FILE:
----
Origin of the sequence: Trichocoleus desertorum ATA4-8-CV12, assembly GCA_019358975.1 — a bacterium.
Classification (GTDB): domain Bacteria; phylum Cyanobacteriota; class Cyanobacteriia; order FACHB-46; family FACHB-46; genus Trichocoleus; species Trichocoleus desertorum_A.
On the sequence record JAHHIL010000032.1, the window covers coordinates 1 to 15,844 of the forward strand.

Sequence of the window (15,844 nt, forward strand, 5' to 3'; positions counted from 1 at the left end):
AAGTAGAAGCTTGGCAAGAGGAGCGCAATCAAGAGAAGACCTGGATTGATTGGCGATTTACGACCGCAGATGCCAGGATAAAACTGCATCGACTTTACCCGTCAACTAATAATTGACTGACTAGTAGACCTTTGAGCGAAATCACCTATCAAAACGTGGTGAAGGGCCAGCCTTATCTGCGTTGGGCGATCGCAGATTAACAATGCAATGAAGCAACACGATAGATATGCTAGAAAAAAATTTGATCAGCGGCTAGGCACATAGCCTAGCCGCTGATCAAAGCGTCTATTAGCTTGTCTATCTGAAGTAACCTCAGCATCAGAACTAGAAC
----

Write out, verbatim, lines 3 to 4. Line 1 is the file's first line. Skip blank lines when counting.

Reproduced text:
On the sequence record JAHHIL010000032.1, the window covers coordinates 1 to 15,844 of the forward strand.

Sequence of the window (15,844 nt, forward strand, 5' to 3'; positions counted from 1 at the left end):